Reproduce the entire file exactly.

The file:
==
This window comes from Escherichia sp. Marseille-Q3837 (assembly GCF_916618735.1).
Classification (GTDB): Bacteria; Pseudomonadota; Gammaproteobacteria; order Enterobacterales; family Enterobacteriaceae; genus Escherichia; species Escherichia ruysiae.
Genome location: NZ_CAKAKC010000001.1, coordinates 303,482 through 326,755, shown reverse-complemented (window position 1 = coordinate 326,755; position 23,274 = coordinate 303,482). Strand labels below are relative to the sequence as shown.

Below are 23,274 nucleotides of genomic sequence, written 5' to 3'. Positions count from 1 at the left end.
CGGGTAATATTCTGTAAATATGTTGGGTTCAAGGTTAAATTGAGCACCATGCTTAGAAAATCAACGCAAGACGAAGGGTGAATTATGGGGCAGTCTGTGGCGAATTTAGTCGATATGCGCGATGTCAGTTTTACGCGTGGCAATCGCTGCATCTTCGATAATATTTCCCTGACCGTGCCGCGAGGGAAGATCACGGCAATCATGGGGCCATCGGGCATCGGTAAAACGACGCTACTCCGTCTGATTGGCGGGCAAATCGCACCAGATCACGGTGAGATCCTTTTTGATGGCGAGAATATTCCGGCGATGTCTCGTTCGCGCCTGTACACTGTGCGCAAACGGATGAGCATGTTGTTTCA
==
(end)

This window comes from Escherichia sp. Marseille-Q3837 (assembly GCF_916618735.1).
Classification (GTDB): Bacteria; Pseudomonadota; Gammaproteobacteria; order Enterobacterales; family Enterobacteriaceae; genus Escherichia; species Escherichia ruysiae.
Genome location: NZ_CAKAKC010000001.1, coordinates 303,482 through 326,755, shown reverse-complemented (window position 1 = coordinate 326,755; position 23,274 = coordinate 303,482). Strand labels below are relative to the sequence as shown.

Below are 23,274 nucleotides of genomic sequence, written 5' to 3'. Positions count from 1 at the left end.
CGGGTAATATTCTGTAAATATGTTGGGTTCAAGGTTAAATTGAGCACCATGCTTAGAAAATCAACGCAAGACGAAGGGTGAATTATGGGGCAGTCTGTGGCGAATTTAGTCGATATGCGCGATGTCAGTTTTACGCGTGGCAATCGCTGCATCTTCGATAATATTTCCCTGACCGTGCCGCGAGGGAAGATCACGGCAATCATGGGGCCATCGGGCATCGGTAAAACGACGCTACTCCGTCTGATTGGCGGGCAAATCGCACCAGATCACGGTGAGATCCTTTTTGATGGCGAGAATATTCCGGCGATGTCTCGTTCGCGCCTGTACACTGTGCGCAAACGGATGAGCATGTTGTTTCA